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WEATHER FORECAST: FAIR.
READ THE CITIZEN
SAFE, SANE, - SURE.
PRIfllf 2 CENTS
68th YEAR. --NO. 48
HONESDALE, WAYNE CO., PA., FRIDAY, JUNE 16, 1911..
Returns from Florida With
ALLIGATOR SKULL FOR J)R.
HRAOV; SEVEN FOOT RAT
TliER, CRANE, ETC.
Gilbert White, who, with his
granddaughter, .Miss Jessie White,
recently returned from Crescent City,
Florida, had a pleasant Interview
with a Citizen representative on
Wednesday. Mr. White led the scribe
to his cosy den and the first object
that faced thorn was a large skin of
a diamond-back rattlesnake. Its
length was seven feet and on Its tall
were eighteen rattles. The back of
the snake differs somewhat from the
rattlesnakes in this section, in that
Its marks are diamond-shaped. These
largo reptiles are shot. In some In
stances they aro dispatched by be
ing struck upon the head with a
Hanging alongside the snake was
suspended a beautiful skin of an al
ligator, which was six feet long. Its
age was eleven years. In addition
to this Mr. White brought home a
skull of a large alligator, which he
presented to Dr. C. R. Brady.
Mounted upon a standard in his
bedroom Is a line specimen of a
young crane. This bird is becoming
rarer every year, Its plumage being
In great demand for decorating
women's headgear. It was killed
near Crescent City and is a year old,
according to its color, which Is
white. In Its second year the plum
age is of a brownish 'hue, and when
the bird reaches maturity its feath
ers become a dark blue.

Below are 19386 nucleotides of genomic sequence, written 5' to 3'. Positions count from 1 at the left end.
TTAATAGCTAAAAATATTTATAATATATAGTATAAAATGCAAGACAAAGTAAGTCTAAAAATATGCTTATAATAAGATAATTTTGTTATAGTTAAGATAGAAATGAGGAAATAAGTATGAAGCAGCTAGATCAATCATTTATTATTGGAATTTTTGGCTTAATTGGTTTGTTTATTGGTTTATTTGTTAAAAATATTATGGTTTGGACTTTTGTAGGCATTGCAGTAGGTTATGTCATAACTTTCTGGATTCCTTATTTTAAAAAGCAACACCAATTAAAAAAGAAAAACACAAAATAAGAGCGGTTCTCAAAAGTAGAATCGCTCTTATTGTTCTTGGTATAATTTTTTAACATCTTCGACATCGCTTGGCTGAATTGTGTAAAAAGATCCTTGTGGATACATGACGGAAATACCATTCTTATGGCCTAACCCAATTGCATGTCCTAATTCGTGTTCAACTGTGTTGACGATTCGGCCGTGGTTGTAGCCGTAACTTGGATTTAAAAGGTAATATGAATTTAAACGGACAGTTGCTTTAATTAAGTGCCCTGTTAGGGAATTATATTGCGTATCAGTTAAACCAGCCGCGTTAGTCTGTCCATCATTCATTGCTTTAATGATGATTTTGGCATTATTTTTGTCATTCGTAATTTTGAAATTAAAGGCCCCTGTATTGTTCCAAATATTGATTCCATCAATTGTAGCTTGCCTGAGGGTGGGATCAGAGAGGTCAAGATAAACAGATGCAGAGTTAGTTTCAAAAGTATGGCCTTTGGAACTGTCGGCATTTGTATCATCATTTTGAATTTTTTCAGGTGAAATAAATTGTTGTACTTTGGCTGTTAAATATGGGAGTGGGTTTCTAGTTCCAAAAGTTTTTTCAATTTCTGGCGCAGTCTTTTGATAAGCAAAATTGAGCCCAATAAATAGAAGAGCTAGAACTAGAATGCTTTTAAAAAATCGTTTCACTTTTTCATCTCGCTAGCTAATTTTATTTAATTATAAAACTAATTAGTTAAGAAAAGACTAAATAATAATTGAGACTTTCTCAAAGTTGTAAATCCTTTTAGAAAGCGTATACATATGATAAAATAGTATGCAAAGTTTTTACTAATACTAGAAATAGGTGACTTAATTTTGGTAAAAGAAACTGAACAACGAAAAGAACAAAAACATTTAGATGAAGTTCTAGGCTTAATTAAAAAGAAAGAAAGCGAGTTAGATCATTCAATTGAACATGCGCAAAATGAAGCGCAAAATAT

In addition to the above mention
ed, Mr. White brought home several
odd-shaped shells, two fine speci
mens of the sea louse, besides a num
ber of alligator teeth. The latter
were from two to three Inches in
length and were about the size of a
When asked what he did for
amusement during his stay in the
south, Mr. White remarked that he
spent his time fishing, visiting the
orange groves, turpentine and lum
ber camps. These camps are be
tween Crescent City Lake and Stella
Lake. The latter is 45 feet higher
than Crescent City tlake and is only
two miles long.-.wh'lle Crescent City
Lake Is sixteen miles in length and
varies from four to six miles in
width. A steamer plys from Jack
sonville to Crescent City, a distance
of about 80 miles.
Crescent City Is seven blocks long.
All the business is conducted on
one street. Each block contains five
acres of land, and Crescent City,
during the winter months, has a
population of from COO to 800.
There are five negroes to every
white person. The people who in
habit Crescent City are principally
nortnerners who own orange and
grape fruit groves at that place.